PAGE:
View Single Post
Old 06-24-20, 09:45 PM
  #14  
taras0000
Lapped 3x
 
taras0000's Avatar
 
Join Date: Dec 2004
Location: 43.2330941,-79.8022037,17
Posts: 1,723
Mentioned: 13 Post(s)
Tagged: 0 Thread(s)
Quoted: 325 Post(s)
Liked 22 Times in 19 Posts
Originally Posted by carleton View Post
Yeah, that Gippieme wheel is nice. Similar to the old Campy Shamal and Atlanta 96 wheels.
The Shamal was just a rebranded Gippieme 416. Gippieme was Campagnolo's aluminum rim supplier for ages.

Originally Posted by carleton View Post
The wide trend has definitely come to the track and I'm not convinced that it's faster. I think it's more marketing and "keeping up with the Jones'" because they have to. Customers are convinced that it's faster and won't buy non-wide wheels or tires.
I totally agree with this. For outdoor tracks, there may be some data to support going wider, especially if you need a wider tire because of the track surface. On an outdoor track, depending on how sheltered it is, you may be dealing with crosswinds, and therefore greater yaw angles where wider combos have some benefit in keeping a more laminar flow around the rim.

Originally Posted by carleton View Post
Here is the Shamal:



Darren Hill vs Jen Fiedler:

I can't find a pic of the Campy Pista wheels from the era. Those were the ones that the top riders in the world used at the time , either as a match set or bladed 16 spoke front and disc rear. It's still a very fast wheel. Aerodynamics haven't changed.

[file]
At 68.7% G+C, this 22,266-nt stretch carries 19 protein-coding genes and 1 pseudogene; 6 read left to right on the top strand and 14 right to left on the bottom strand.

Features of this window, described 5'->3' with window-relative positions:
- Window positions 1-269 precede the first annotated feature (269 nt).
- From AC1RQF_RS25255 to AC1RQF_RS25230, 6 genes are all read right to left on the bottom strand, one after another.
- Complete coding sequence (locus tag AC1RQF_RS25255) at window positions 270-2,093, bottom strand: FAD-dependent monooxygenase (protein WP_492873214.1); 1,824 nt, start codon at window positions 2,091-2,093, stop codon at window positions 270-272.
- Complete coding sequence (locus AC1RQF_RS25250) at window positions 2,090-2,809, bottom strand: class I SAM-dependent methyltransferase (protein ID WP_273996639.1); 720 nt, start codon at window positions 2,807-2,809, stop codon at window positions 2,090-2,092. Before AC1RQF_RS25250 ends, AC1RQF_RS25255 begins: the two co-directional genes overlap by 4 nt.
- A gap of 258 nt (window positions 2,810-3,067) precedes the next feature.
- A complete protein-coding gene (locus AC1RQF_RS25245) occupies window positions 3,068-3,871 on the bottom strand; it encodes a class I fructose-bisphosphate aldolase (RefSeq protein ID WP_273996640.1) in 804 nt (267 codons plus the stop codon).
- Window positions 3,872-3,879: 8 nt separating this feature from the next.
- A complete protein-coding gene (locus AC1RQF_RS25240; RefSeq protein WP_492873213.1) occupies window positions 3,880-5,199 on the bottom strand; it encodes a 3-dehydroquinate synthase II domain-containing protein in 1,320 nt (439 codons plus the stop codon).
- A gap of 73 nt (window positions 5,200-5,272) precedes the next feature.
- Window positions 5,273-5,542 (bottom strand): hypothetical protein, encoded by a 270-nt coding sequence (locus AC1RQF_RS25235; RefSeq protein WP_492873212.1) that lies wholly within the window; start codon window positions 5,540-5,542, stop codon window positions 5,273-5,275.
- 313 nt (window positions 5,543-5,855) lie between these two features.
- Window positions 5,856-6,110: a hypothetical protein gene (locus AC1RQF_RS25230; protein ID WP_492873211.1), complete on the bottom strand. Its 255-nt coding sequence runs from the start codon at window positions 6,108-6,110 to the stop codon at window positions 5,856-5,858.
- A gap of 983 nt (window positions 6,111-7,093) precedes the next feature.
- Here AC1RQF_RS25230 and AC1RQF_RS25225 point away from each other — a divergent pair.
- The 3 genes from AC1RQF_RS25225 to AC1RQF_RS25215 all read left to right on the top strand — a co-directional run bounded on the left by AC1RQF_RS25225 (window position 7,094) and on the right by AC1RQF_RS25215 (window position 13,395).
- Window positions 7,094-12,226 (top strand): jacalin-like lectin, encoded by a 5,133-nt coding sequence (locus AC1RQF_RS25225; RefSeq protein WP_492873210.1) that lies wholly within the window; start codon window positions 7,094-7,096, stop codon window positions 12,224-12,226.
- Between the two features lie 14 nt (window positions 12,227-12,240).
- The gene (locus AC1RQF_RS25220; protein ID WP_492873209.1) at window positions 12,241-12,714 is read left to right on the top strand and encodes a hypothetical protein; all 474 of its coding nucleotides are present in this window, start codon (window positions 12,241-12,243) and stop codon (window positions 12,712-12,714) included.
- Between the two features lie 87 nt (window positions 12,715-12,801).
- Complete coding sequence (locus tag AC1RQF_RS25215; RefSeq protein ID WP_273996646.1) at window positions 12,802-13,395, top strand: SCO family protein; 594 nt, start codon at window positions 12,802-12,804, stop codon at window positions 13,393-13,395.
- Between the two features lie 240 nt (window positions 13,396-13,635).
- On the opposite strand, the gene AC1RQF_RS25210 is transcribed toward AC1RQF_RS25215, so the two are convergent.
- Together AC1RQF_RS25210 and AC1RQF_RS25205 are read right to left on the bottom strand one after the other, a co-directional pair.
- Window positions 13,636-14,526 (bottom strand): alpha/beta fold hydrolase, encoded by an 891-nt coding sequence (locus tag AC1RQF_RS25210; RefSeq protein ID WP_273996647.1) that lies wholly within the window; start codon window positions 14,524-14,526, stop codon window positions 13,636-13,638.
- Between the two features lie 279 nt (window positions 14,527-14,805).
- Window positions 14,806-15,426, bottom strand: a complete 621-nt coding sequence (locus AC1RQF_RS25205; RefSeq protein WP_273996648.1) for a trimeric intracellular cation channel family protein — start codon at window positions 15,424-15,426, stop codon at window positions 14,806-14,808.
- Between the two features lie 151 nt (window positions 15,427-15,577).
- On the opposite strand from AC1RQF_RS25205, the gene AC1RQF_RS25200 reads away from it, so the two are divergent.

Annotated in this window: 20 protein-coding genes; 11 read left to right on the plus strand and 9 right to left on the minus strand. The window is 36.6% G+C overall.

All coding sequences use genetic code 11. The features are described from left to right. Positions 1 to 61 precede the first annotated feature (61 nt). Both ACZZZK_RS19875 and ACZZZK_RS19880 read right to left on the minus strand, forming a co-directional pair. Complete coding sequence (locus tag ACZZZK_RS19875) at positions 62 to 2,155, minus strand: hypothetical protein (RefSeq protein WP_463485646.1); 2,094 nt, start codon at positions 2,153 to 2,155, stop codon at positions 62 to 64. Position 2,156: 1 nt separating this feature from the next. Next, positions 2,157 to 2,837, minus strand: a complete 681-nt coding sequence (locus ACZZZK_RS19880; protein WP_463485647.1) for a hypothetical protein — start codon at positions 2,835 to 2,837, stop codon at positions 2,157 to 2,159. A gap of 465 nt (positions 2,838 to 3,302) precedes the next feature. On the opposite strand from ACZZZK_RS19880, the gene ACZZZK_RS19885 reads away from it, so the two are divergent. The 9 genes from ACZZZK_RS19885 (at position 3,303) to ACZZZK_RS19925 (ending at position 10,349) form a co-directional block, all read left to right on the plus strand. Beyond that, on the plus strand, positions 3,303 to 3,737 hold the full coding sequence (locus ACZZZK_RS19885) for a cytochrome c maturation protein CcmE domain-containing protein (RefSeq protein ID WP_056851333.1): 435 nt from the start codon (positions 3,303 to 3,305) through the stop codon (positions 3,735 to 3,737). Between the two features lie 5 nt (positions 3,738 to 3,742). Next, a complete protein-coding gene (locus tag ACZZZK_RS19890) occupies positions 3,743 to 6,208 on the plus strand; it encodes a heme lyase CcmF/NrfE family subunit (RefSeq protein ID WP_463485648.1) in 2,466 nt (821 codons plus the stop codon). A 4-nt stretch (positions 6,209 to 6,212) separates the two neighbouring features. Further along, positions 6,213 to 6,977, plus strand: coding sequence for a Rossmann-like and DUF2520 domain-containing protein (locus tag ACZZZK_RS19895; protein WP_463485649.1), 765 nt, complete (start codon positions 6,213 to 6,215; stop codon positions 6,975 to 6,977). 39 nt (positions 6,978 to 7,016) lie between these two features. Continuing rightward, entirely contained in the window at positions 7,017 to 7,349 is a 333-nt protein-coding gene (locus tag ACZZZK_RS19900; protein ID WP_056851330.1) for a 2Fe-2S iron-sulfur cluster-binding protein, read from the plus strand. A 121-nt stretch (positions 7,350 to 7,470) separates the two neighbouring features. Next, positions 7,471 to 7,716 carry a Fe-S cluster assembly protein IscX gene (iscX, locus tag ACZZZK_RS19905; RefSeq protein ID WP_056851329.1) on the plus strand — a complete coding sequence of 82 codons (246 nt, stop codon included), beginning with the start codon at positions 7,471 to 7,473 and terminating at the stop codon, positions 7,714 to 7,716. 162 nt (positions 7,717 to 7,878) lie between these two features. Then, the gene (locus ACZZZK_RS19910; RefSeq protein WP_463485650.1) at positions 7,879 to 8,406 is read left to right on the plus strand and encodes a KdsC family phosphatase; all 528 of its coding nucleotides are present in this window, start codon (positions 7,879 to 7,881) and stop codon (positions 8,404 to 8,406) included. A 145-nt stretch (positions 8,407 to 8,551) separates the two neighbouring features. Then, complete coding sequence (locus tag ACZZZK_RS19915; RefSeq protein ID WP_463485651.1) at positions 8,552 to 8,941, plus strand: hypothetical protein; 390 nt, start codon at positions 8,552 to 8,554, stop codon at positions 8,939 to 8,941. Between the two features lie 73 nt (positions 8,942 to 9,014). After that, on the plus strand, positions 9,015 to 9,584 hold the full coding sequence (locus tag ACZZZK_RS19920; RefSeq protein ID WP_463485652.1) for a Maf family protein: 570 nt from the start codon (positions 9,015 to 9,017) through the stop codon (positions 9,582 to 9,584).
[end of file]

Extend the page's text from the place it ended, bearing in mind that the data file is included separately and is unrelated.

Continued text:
Again, this wheel was supplied by Gippieme. I knew a guy who had a set and they were almost identical to the old Shamal wheel save for newer hubs and spokes. In case anyone was interested, they also supplied wheels for Miche.

Originally Posted by chas58 View Post
I've been curious on this as well. The only difference I've noticed is wider wheels making a better aerodynamic match to the tire (well, wider than 17c or 15c).

The rolling resistance benefit of wider tires is that a skinny tire has a long narrow contact patch, which increases sidewall deflection. I'm usually on a 166mm track, so my weight is probably effectively doubled at speed. I do notice a noticeable sidewall deflection on some tires on the track (typically not for the skinny guys). I can't see my rear tire on the track (like I can on the road), but I'm thinking rolling resistance has a lot to do with minimizing tire drop. If you are over 200lbs, you are going to need a lot of air in that tire in a 2g turn.
I've never seen a tire less than 18mm in the flesh, or even heard of them outside of older World Cup equipment available to top riders on a made to order basis.

The reason for running really high pressures on skinny tires is to minimize ANY tire deformation. To minimize rolling resistance at the tire, you need to eliminate as much tire deformation as possible (not just sidewall, but contact patch as well), and minimize your contact patch. This only works to a certain point, because there still needs to be a certain amount of suppleness and grip. This is why many competition tubulars are rated to >200psi and had super thin silk casings with a high thread count and soft rubber compounds. On a smooth surface, this is the ideal set-up no matter the weight of the rider, because it also minimizes tire deflection in the banking. The only reason to go to a wider tire is if the surface requires it. This could be due to surface roughness, to maintain control, or a lack of traction, requiring more rubber in contact with the surface. Going lower in pressure on a larger tire does allow for less extreme tire deformation, but now you've increased your contact patch, which increases rolling resistance.